I have said in the past that if I was not studying ancient Greece there is a short list of other subjects that I would study. One of those is 18th and 19th century naval history. I have a print of a watercolor rendition of the USS Constitution on my wall and used to eat up stories about Horatio Nelson, of whom I own a two-volume biography, Stephen Decatur at Tripoli, and many, many more. I did eventually move away from simple fascination with adventure stories and became more interested in the social and economic aspects of naval powers and a personal favorite in my library is the history of the British Navy by N.A.M. Rodgers, volume two, The Command of the Ocean. Two weeks ago I saw that the library received a copy of a brand new history of the American Revolution, The Struggle for Sea Power by Sam Willis.
Willis’ central claim, that the conflict known as the American Revolution was fundamentally determined by and ultimately about maritime power, is aptly shown. Here is a presented a catholic definition of naval power to include the rivers, lakes, and bays of America in addition to the seas from the Caribbean to India and Willis notes that the success of most major land campaigns were determined by the abilities of sailors accompanying the fleet. Similarly, from his perspective, nearly all British campaigns during the war were a projection of naval power from a handful of port cities along the American east coast. But the war in America was just one part of a larger conflict that drew in The Netherlands, Morocco, Spain, France, Russia, and the Indian Sultan Hyder Ali. For Americans, sea power was a means to receive supplies and impede the British ability to persecute the war, but Willis shows that there was a broader concern among the other powers, namely whether it would be possible to wrest control of the seas from Britain for their own use.
Covering such a broad sweep, Willis frequently boils success and failure of operations to clashes of personality. The inability of commanders, whether between political parties, between nations, or between land and sea, to work in concert frequently determines the course of the action, perhaps even to too great an extent. Other than the individual merits of the commanders, Willis is keenly aware of the perils of sailing, including the deterioration of ship, the need for local guides, and dangerous storms, all of which appear. Willis draws together a wide range of specialized studies, on the navies of the different colonies, on the European navies, and more, and is thus able to weave in issues of naval funding, nutrition, and technology. The last is particularly notable in that the ironic twist to this story is that the American Revolution was a defeat for the British, but the innovation and mobilization meant that they emerged from the conflict in an even stronger position on the seas.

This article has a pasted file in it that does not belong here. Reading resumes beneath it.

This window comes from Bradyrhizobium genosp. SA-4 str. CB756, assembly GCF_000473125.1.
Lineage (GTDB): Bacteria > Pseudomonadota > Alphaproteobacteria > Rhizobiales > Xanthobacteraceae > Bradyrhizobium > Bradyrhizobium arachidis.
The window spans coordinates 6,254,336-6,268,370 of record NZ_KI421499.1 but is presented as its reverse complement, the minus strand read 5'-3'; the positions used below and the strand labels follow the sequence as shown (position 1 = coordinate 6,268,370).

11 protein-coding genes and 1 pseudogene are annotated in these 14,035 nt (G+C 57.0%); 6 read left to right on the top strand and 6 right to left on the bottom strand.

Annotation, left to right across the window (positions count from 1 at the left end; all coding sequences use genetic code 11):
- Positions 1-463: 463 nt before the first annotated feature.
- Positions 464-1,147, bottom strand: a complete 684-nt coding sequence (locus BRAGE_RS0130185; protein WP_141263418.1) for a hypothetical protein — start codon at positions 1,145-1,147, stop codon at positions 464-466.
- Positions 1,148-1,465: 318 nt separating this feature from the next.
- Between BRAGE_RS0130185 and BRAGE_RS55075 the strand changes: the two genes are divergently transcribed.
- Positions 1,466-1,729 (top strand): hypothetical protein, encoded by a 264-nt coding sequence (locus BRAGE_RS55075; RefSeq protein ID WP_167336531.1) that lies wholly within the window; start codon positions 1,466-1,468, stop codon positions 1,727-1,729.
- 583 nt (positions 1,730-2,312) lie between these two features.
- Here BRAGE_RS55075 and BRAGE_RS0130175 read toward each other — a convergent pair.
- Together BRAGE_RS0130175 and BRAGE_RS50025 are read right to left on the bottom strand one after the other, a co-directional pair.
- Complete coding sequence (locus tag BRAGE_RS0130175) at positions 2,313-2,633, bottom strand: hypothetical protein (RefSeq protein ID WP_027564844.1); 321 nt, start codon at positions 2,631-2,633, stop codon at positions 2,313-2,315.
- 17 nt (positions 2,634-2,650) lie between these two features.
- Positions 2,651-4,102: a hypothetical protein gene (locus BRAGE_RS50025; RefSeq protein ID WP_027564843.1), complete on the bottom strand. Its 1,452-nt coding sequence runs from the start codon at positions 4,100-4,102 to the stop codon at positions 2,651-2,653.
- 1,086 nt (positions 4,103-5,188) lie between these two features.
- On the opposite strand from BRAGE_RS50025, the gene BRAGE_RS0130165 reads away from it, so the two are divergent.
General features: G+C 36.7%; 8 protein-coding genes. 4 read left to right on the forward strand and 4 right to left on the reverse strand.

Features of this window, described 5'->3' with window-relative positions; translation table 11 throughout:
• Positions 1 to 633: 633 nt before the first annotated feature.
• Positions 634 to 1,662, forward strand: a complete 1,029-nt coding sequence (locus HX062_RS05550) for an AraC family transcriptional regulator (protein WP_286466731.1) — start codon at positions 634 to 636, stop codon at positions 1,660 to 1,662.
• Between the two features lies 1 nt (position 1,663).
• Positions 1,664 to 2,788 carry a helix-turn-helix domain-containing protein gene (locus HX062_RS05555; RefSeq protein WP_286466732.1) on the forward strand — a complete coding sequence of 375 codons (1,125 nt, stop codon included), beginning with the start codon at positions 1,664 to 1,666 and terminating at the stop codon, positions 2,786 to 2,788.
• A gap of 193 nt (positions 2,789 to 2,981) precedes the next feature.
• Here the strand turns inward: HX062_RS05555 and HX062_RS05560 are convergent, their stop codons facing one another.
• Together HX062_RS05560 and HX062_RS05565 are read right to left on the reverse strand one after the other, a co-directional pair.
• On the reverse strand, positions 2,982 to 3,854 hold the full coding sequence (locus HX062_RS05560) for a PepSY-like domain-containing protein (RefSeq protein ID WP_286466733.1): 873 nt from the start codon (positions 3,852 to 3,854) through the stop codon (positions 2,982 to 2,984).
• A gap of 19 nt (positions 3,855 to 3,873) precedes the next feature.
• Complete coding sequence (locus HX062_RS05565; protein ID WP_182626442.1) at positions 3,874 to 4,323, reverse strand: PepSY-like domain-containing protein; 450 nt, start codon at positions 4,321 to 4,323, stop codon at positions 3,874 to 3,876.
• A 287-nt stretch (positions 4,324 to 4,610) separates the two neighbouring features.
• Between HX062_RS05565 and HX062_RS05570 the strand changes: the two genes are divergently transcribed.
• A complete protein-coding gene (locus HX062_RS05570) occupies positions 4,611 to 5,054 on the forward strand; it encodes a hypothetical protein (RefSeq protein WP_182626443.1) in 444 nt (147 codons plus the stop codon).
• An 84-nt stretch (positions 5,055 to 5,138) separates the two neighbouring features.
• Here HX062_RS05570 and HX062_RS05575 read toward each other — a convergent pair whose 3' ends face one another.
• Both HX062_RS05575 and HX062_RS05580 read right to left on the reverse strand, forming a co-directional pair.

Even being predisposed to liking this topic, I enjoyed The Struggle for Sea Power, though its language was at times overly casual for my taste. To give one example, there were several examples of people being “shot in the balls.” I also wanted to know more about some of the more picayune aspects of technological development and the like, but I can’t hold those against Willis since the point of the book is how those played out during the American Revolution, which is adequately discussed.
Next up, I am still reading (and enjoying) Palace Walk, but recent events have caused my reading to slow. I am also irrationally excited for the arrival of my newest book order, which includes an Indonesian novel Man Tiger and Margaret Atwood’s The Handmaid’s Tale.